As a matter of common sense, the Chamber finds that a particular patent application or patent in itself must constitute "a matter" within the meaning of CC Article 4(f). Given that the primary function of qualified representatives is to prepare and prosecute patent applications, it would be strange if those items were outside the definition of "matter" in the rules on discipline. Similarly, when a defendant can escape a patent either by proving non-infringement or by proving invalidity, it would be strange if the activities of the drafting attorney were restricted on one of these counts, but not on the other. In most jurisdictions within the EPC states, trial of infringement and validity issues is joined together in a single proceeding. Even in those countries with "bifurcated" proceedings, the legal and commercial advice behind-the-scenes will be integrated. It is noted that infringement generally arises as a question in national proceedings, and the Respondent in this case was acting primarily as a [...] national patent attorney, in providing his opinion to the court. Provided that he is acting in relation to a European patent, however, the conduct of a professional representative are governed by the rules and code. Moreover, it is noted that in the opinion document, the representative mentions his European patent attorney qualification, and not only his national one.
Turning to the second question posed above, numerous additional factors were thrown up by the Respondent in his defence, and these have all been considered carefully by the Chamber. Certain of these have been covered in the above reasoning already, for example the distinction between infringement and validity, and the distinction between an infringement problem generally, and one that is trivial to assess. Two of the factors potentially carry weight, and are considered now in more detail.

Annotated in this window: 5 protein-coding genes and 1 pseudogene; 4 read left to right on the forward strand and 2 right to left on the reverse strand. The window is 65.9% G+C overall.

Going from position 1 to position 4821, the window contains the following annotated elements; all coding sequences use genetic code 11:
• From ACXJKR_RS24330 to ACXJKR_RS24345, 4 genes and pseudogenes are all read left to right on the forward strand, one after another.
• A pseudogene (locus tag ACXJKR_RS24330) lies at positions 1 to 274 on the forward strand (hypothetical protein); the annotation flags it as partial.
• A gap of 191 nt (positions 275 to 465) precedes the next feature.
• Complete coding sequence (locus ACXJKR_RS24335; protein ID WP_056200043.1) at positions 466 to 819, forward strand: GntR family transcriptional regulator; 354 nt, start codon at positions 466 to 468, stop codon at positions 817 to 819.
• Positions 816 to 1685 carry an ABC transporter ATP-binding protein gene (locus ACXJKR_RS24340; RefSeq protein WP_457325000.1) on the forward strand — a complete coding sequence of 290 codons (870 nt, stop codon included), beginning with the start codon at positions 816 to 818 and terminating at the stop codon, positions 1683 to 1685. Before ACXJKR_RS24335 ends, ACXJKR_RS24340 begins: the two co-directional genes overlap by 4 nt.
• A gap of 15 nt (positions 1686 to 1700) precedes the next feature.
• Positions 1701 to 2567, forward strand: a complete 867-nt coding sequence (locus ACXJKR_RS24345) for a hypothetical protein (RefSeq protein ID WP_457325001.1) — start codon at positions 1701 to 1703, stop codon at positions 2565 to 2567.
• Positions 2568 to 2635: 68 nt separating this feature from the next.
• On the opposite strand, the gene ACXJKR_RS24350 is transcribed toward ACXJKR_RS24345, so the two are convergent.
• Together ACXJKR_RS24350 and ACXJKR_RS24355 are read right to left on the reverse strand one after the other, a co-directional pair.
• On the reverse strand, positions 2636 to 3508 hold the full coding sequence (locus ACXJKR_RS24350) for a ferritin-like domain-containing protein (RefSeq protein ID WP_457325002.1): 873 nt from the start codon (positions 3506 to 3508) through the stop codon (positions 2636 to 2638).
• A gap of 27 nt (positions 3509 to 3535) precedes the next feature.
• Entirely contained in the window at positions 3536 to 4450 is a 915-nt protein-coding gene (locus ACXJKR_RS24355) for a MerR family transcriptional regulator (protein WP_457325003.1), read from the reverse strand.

The first potentially distinguishing factor is that the party for whom the matter was previously handled, that is to say the patent applicant on whose behalf the drafting and prosecution were done, subsequently sold the patent application to another party, presently the Complainant. The Chamber finds that, on the evidence, the [new entity] was indeed for some time fully a client of the Respondent representative. If [the Respondent] intended otherwise, he would have to have taken specific steps to inform the Complainant for example at the time of [...]. This is true not only objectively, but importantly also from the perspective of the public, who see the respondent's name clearly on the patent application and patent as granted. However, the fact that [the new entity] was a client of the Respondent at this later stage of the application is not the main source of the bar arising under the cited Articles. Rather, it is the history of the Respondent in the drafting and prosecution of the application that creates the bar.
In the course of preparing a patent application, the drafting attorney, the inventors and management at the applicant company are all involved in confidential and privileged discussions, within a "circle of trust". RD Article 3 (2) and CC Article 4 (f) imply that working once within that circle of trust bars the representative from ever acting against the patent. The Chamber considers that the benefit of this protection inevitably must transfer with the patent right, when it is bought and sold, and that this must be true even when the party later seeking advice of the representative is the one that originally obtained and sold the patent. A patent right is, by its very nature, an item of legal property that can be bought and sold as a business asset. If it were to be the case that the purchaser of a patent or patent application should expect that the original drafting attorney, (with or without the assistance of the Seller) may turn up in public or in court one day criticising the patent and arguing against its scope or validity, the value of such property would go down, and public confidence in the profession would be undermined.